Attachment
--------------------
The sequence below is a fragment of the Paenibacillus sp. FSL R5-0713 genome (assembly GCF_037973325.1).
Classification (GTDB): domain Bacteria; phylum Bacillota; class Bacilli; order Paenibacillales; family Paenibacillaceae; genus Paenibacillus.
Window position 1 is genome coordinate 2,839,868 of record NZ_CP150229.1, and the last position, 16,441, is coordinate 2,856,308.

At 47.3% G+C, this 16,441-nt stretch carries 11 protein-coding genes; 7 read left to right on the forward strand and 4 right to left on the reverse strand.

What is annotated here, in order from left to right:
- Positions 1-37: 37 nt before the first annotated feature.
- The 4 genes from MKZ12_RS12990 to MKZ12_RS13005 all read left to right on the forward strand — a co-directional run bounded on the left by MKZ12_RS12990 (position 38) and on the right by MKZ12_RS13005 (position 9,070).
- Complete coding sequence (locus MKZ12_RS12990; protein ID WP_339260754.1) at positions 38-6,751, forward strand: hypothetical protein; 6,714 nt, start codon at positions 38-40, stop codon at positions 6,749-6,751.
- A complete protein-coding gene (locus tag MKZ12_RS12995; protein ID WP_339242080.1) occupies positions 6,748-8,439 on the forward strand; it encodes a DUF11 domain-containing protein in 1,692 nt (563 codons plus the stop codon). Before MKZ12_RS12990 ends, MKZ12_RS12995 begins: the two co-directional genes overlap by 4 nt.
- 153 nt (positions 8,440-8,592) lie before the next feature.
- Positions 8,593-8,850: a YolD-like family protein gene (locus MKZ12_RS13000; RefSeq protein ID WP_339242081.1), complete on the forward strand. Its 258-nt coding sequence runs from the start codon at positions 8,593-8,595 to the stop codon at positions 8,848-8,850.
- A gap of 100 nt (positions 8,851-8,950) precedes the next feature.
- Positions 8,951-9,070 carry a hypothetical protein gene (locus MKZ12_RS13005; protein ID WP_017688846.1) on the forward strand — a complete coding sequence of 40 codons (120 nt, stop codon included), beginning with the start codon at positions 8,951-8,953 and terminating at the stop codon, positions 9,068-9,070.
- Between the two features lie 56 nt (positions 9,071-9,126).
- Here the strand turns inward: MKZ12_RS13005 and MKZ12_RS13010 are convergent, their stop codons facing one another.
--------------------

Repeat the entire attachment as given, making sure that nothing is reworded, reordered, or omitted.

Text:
The sequence below is a fragment of the Paenibacillus sp. FSL R5-0713 genome (assembly GCF_037973325.1).
Classification (GTDB): domain Bacteria; phylum Bacillota; class Bacilli; order Paenibacillales; family Paenibacillaceae; genus Paenibacillus.
Window position 1 is genome coordinate 2,839,868 of record NZ_CP150229.1, and the last position, 16,441, is coordinate 2,856,308.

At 47.3% G+C, this 16,441-nt stretch carries 11 protein-coding genes; 7 read left to right on the forward strand and 4 right to left on the reverse strand.

What is annotated here, in order from left to right:
- Positions 1-37: 37 nt before the first annotated feature.
- The 4 genes from MKZ12_RS12990 to MKZ12_RS13005 all read left to right on the forward strand — a co-directional run bounded on the left by MKZ12_RS12990 (position 38) and on the right by MKZ12_RS13005 (position 9,070).
- Complete coding sequence (locus MKZ12_RS12990; protein ID WP_339260754.1) at positions 38-6,751, forward strand: hypothetical protein; 6,714 nt, start codon at positions 38-40, stop codon at positions 6,749-6,751.
- A complete protein-coding gene (locus tag MKZ12_RS12995; protein ID WP_339242080.1) occupies positions 6,748-8,439 on the forward strand; it encodes a DUF11 domain-containing protein in 1,692 nt (563 codons plus the stop codon). Before MKZ12_RS12990 ends, MKZ12_RS12995 begins: the two co-directional genes overlap by 4 nt.
- 153 nt (positions 8,440-8,592) lie before the next feature.
- Positions 8,593-8,850: a YolD-like family protein gene (locus MKZ12_RS13000; RefSeq protein ID WP_339242081.1), complete on the forward strand. Its 258-nt coding sequence runs from the start codon at positions 8,593-8,595 to the stop codon at positions 8,848-8,850.
- A gap of 100 nt (positions 8,851-8,950) precedes the next feature.
- Positions 8,951-9,070 carry a hypothetical protein gene (locus MKZ12_RS13005; protein ID WP_017688846.1) on the forward strand — a complete coding sequence of 40 codons (120 nt, stop codon included), beginning with the start codon at positions 8,951-8,953 and terminating at the stop codon, positions 9,068-9,070.
- Between the two features lie 56 nt (positions 9,071-9,126).
- Here the strand turns inward: MKZ12_RS13005 and MKZ12_RS13010 are convergent, their stop codons facing one another.